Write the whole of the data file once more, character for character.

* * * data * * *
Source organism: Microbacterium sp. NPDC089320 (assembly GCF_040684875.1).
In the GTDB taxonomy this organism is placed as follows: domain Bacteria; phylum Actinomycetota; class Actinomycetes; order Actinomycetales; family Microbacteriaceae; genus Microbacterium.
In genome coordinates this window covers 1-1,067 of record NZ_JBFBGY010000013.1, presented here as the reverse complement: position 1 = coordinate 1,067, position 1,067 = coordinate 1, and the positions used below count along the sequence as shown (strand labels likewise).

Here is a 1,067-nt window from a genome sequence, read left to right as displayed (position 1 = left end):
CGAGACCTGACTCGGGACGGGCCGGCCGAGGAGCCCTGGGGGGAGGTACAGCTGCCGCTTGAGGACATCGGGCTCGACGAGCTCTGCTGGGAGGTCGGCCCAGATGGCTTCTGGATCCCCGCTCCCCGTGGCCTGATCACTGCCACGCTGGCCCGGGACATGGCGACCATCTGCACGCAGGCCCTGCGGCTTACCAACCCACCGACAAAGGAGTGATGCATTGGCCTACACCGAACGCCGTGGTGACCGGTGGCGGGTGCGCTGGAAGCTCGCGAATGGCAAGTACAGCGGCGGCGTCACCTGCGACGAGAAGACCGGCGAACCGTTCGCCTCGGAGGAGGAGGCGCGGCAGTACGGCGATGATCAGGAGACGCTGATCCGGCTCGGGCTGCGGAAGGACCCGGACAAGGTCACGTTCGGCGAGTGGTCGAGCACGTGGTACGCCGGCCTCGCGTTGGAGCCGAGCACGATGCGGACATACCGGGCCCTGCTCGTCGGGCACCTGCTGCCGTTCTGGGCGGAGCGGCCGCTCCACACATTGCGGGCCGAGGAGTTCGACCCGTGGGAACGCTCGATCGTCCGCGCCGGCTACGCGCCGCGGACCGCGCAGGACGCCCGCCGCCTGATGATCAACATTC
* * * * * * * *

Source organism: Microbacterium sp. NPDC089320 (assembly GCF_040684875.1).
In the GTDB taxonomy this organism is placed as follows: domain Bacteria; phylum Actinomycetota; class Actinomycetes; order Actinomycetales; family Microbacteriaceae; genus Microbacterium.
In genome coordinates this window covers 1-1,067 of record NZ_JBFBGY010000013.1, presented here as the reverse complement: position 1 = coordinate 1,067, position 1,067 = coordinate 1, and the positions used below count along the sequence as shown (strand labels likewise).

Here is a 1,067-nt window from a genome sequence, read left to right as displayed (position 1 = left end):
CGAGACCTGACTCGGGACGGGCCGGCCGAGGAGCCCTGGGGGGAGGTACAGCTGCCGCTTGAGGACATCGGGCTCGACGAGCTCTGCTGGGAGGTCGGCCCAGATGGCTTCTGGATCCCCGCTCCCCGTGGCCTGATCACTGCCACGCTGGCCCGGGACATGGCGACCATCTGCACGCAGGCCCTGCGGCTTACCAACCCACCGACAAAGGAGTGATGCATTGGCCTACACCGAACGCCGTGGTGACCGGTGGCGGGTGCGCTGGAAGCTCGCGAATGGCAAGTACAGCGGCGGCGTCACCTGCGACGAGAAGACCGGCGAACCGTTCGCCTCGGAGGAGGAGGCGCGGCAGTACGGCGATGATCAGGAGACGCTGATCCGGCTCGGGCTGCGGAAGGACCCGGACAAGGTCACGTTCGGCGAGTGGTCGAGCACGTGGTACGCCGGCCTCGCGTTGGAGCCGAGCACGATGCGGACATACCGGGCCCTGCTCGTCGGGCACCTGCTGCCGTTCTGGGCGGAGCGGCCGCTCCACACATTGCGGGCCGAGGAGTTCGACCCGTGGGAACGCTCGATCGTCCGCGCCGGCTACGCGCCGCGGACCGCGCAGGACGCCCGCCGCCTGATGATCAACATTC